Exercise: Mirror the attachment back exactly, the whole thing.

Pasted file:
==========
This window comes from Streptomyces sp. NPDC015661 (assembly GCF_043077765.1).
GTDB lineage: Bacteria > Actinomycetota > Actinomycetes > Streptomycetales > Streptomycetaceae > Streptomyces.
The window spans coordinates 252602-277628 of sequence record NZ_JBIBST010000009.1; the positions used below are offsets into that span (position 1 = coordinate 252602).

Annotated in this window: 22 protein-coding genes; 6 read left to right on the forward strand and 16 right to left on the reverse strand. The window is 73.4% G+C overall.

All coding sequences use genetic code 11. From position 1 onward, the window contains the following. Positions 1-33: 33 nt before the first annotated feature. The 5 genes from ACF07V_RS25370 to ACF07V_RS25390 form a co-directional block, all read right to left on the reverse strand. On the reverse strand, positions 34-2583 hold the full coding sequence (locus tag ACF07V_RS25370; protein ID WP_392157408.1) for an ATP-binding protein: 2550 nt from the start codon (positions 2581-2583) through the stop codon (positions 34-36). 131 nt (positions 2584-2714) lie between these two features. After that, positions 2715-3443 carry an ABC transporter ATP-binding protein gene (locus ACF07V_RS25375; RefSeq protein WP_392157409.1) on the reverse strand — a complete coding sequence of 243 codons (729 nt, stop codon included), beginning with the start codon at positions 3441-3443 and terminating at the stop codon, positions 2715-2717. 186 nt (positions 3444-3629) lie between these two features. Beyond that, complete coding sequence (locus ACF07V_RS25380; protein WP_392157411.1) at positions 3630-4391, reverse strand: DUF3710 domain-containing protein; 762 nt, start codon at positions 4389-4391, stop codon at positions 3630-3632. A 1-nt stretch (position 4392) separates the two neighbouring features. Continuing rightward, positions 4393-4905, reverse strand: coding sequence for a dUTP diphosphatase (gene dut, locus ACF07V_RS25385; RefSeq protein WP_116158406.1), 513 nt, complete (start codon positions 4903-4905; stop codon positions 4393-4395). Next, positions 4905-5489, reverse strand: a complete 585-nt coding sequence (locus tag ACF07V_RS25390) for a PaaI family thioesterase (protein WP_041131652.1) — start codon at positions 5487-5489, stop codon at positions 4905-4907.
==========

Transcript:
This window comes from Streptomyces sp. NPDC015661 (assembly GCF_043077765.1).
GTDB lineage: Bacteria > Actinomycetota > Actinomycetes > Streptomycetales > Streptomycetaceae > Streptomyces.
The window spans coordinates 252602-277628 of sequence record NZ_JBIBST010000009.1; the positions used below are offsets into that span (position 1 = coordinate 252602).

Annotated in this window: 22 protein-coding genes; 6 read left to right on the forward strand and 16 right to left on the reverse strand. The window is 73.4% G+C overall.

All coding sequences use genetic code 11. From position 1 onward, the window contains the following. Positions 1-33: 33 nt before the first annotated feature. The 5 genes from ACF07V_RS25370 to ACF07V_RS25390 form a co-directional block, all read right to left on the reverse strand. On the reverse strand, positions 34-2583 hold the full coding sequence (locus tag ACF07V_RS25370; protein ID WP_392157408.1) for an ATP-binding protein: 2550 nt from the start codon (positions 2581-2583) through the stop codon (positions 34-36). 131 nt (positions 2584-2714) lie between these two features. After that, positions 2715-3443 carry an ABC transporter ATP-binding protein gene (locus ACF07V_RS25375; RefSeq protein WP_392157409.1) on the reverse strand — a complete coding sequence of 243 codons (729 nt, stop codon included), beginning with the start codon at positions 3441-3443 and terminating at the stop codon, positions 2715-2717. 186 nt (positions 3444-3629) lie between these two features. Beyond that, complete coding sequence (locus ACF07V_RS25380; protein WP_392157411.1) at positions 3630-4391, reverse strand: DUF3710 domain-containing protein; 762 nt, start codon at positions 4389-4391, stop codon at positions 3630-3632. A 1-nt stretch (position 4392) separates the two neighbouring features. Continuing rightward, positions 4393-4905, reverse strand: coding sequence for a dUTP diphosphatase (gene dut, locus ACF07V_RS25385; RefSeq protein WP_116158406.1), 513 nt, complete (start codon positions 4903-4905; stop codon positions 4393-4395). Next, positions 4905-5489, reverse strand: a complete 585-nt coding sequence (locus tag ACF07V_RS25390) for a PaaI family thioesterase (protein WP_041131652.1) — start codon at positions 5487-5489, stop codon at positions 4905-4907.